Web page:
I found a stable retail job that I was content to work at while I wrote in my spare time. Eventually, all my coworkers were moving on to the jobs they studied for, and I started feeling like I was trapped. When I re-evaluated what I wanted to do with my life, my answer was to write stories and have people connect with them. Since I’m more visual than literary, that led me back to becoming a screenwriter. When finding potential film school options, Toronto Film School had all the answers I needed and the structure that I needed to bring my concepts to fruition. Ideas that were taking me five to six years to develop now had more completed for it than ever before since I used them as my portfolio pieces at TFS. Thanks to TFS, I finally found momentum with my ideas.


What made you decide to pursue your passion for screenwriting?


I finally asked myself the question, ‘Why am I waiting? What is stopping me from doing this?’ I wasn’t keeping myself accountable for my personal projects and that meant going years before anything new was added to it. Once I realized what the program structure was like at TFS, I immediately realized that it was the structure I needed to help me move forward and keep myself accountable for my own deadlines. It was the learning structure that I needed, and it pushed me into the momentum that I graduated with.


What is the most important thing you’re taking away from your studies at TFS?


The most important thing I’ve taken away from my experience at TFS is to make the most of every opportunity at the school if you are physically able to. I didn’t think of it as school, but more like I was on a work probation and that I needed to make a good impression. That was a lot of pressure on me, I do realize that, but I’ve found that it has helped me to establish this work ethic for myself and to my peers. I wish I knew that from the start, then I could’ve taken more advantage of what the program had to offer during the earlier terms of my program instead of near the tail end of it.


Because most of my program was spent online due to the pandemic, I also realized how invaluable the relationships I formed with my classmates were. It was odd not seeing them in person, yet we took advantage of the video calls and how we could collaborate more often and for longer because of this, instead of worrying about each other’s commuting schedules. I always missed out on events because of my travel time so for us to meet online for hours at a time, helped me build bonds and connections with people that I’m still speaking to six months after we’ve graduated, and I plan to have them in my corner in the future.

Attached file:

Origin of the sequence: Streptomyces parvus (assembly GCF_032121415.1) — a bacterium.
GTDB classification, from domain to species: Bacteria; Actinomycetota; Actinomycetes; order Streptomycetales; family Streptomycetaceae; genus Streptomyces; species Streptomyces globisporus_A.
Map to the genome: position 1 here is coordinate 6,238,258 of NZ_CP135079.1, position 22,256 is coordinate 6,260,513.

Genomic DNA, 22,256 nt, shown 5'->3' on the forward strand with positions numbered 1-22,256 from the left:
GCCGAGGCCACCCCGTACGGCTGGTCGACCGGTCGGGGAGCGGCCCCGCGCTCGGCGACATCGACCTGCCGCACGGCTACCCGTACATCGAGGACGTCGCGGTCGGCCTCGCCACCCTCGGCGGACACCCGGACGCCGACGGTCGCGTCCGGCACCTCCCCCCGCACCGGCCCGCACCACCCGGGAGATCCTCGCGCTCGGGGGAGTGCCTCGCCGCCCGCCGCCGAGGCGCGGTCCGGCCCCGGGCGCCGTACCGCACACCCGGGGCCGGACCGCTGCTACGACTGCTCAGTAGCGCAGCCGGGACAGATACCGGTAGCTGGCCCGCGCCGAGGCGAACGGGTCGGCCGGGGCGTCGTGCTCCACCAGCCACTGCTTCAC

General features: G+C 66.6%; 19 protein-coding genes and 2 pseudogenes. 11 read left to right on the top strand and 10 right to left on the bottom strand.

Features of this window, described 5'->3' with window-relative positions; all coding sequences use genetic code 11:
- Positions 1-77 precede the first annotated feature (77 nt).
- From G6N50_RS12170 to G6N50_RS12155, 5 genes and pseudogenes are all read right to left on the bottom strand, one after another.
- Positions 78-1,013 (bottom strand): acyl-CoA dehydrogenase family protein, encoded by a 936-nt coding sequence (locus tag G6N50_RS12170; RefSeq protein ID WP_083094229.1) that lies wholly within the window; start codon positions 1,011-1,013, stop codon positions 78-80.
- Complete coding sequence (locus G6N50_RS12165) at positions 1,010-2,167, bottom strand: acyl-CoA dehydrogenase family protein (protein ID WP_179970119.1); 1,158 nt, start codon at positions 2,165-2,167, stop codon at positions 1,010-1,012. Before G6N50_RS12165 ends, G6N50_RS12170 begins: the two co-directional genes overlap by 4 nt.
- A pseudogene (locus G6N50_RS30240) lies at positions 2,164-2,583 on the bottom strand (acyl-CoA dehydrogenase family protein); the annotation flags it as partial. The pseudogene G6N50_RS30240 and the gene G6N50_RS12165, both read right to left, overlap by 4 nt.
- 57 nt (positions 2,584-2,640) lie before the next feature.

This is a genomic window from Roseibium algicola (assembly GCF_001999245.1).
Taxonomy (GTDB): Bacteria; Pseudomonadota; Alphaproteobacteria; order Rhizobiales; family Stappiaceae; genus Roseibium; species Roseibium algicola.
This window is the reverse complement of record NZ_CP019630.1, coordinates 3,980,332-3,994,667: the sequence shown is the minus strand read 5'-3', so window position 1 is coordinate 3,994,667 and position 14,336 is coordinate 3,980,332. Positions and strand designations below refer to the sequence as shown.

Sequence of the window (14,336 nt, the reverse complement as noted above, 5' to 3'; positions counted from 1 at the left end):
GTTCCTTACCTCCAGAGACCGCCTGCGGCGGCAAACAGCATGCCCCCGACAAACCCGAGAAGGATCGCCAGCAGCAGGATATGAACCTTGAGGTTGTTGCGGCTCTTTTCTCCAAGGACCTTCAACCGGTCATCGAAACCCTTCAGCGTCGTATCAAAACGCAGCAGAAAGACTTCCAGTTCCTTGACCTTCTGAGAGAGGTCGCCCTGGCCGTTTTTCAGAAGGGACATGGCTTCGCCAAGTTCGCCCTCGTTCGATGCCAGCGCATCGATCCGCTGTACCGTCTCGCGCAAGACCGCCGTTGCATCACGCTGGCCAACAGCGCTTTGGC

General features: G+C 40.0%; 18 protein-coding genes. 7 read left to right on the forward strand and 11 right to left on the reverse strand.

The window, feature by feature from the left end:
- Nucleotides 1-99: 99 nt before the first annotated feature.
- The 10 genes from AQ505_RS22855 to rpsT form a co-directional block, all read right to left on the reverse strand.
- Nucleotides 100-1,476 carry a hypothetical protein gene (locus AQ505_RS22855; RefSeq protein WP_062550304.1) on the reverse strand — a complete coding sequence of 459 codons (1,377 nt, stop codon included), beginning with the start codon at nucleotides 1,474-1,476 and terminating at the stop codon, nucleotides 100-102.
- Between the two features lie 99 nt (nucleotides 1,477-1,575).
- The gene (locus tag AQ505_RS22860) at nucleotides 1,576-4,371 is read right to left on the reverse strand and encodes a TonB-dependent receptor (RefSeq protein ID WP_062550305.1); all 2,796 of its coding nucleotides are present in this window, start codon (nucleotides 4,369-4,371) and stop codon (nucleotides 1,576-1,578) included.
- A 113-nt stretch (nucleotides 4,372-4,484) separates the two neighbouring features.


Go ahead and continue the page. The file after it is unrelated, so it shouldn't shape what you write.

What are your plans after graduation, both immediate and long-term?


I am currently in pre-production for my short film that is filming in mid-November. As the writer, I’ve been working on it for the last four months, and now I’m tackling it as a co-director. It’s a challenge to take on the co-director role. Still, I figured if this is the only project where I get to be fully involved with the creative control from start to finish, then I might as well use it to my advantage to see if I do want to be a director down the line, or if I should leave that job to someone else.


My long-term plan is to become a showrunner of my show. Until then, I hope to get onto sets, get into writing rooms, and pitch my concepts to production companies. I had a great experience pitching to Andrew Barnsley of Project 10 about my robot comedy (Jade and A.N.D.I.), and I got great feedback and interest in the project. I hope to explore that avenue a little more in the future.


If you offered one piece of advice to an incoming student, what would that be?


My advice would be to connect with your classmates. Offer your feedback kindly, show support, be the ‘how can I help?’ person. Once you graduate, your classmates will become your future colleagues, and the same goes for your instructors. Just leave everyone with a good impression of you because this industry is small (something I’m realizing more with each project I’m on), and referring people to others seems to be the chosen route for hiring people.